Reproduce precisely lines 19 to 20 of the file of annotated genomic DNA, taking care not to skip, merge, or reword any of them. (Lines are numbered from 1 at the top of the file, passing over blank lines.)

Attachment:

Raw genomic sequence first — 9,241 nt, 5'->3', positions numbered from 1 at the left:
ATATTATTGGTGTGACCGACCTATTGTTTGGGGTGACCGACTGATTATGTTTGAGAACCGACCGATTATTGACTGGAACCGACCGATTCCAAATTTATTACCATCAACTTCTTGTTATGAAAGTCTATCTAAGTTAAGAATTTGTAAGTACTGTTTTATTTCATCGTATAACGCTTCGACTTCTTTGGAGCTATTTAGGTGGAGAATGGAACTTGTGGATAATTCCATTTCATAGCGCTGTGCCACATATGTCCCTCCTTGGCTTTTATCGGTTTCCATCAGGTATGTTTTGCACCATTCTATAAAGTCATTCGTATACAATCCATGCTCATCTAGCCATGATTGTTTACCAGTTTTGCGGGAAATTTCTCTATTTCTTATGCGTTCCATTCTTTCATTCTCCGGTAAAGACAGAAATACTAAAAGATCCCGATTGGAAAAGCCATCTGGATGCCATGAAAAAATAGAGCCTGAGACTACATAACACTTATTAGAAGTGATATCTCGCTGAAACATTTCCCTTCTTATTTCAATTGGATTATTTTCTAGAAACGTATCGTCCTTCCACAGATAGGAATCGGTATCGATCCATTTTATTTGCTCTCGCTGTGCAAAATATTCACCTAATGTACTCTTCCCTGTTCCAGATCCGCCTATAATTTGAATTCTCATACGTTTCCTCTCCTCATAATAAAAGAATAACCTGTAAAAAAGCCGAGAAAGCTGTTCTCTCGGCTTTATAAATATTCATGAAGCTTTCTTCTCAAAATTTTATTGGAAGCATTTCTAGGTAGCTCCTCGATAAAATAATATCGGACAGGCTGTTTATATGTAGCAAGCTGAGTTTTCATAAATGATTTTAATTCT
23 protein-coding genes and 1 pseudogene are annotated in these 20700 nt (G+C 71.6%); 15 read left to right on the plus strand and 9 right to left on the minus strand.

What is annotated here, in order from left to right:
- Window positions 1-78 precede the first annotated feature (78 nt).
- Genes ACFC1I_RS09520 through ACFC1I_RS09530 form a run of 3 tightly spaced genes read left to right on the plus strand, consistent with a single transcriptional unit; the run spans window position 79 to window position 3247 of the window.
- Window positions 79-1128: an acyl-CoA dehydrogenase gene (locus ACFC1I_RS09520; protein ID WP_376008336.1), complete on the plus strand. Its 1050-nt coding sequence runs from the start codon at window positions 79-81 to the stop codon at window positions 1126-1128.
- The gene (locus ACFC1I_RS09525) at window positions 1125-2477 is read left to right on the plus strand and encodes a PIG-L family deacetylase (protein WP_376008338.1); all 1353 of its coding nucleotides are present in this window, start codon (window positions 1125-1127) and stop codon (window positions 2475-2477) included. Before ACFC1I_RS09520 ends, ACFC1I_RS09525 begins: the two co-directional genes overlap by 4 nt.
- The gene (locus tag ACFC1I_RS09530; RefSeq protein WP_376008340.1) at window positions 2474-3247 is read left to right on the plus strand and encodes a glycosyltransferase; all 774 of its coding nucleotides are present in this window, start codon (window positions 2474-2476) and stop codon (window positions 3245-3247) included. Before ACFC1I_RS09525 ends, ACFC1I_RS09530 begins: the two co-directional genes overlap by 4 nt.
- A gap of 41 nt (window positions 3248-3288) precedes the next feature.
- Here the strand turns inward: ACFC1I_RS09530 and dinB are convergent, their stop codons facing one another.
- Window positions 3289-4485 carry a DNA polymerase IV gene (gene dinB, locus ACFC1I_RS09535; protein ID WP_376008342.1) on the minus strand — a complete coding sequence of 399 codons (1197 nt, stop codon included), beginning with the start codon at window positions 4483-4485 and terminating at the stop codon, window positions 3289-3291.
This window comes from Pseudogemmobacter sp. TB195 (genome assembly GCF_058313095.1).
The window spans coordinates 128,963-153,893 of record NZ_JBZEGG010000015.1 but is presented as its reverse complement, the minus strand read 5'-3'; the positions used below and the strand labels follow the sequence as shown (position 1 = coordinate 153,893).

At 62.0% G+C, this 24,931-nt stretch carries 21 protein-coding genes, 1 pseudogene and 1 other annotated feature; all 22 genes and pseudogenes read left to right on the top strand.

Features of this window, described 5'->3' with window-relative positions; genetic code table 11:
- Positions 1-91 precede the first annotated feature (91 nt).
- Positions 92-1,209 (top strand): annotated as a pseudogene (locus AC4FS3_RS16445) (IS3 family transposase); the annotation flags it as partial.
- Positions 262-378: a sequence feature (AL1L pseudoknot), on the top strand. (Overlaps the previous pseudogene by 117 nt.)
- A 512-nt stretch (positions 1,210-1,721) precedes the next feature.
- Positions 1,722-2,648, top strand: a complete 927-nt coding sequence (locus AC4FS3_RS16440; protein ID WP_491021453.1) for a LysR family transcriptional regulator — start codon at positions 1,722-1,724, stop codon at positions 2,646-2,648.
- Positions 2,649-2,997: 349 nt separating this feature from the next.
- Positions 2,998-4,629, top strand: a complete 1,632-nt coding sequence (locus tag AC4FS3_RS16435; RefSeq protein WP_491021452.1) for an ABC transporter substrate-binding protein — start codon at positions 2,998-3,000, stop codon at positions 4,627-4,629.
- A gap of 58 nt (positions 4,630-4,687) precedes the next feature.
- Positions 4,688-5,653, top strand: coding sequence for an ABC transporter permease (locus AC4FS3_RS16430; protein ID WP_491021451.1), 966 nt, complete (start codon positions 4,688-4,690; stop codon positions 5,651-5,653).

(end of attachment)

- Positions 262-378: a sequence feature (AL1L pseudoknot), on the top strand. (Overlaps the previous pseudogene by 117 nt.)
- A 512-nt stretch (positions 1,210-1,721) precedes the next feature.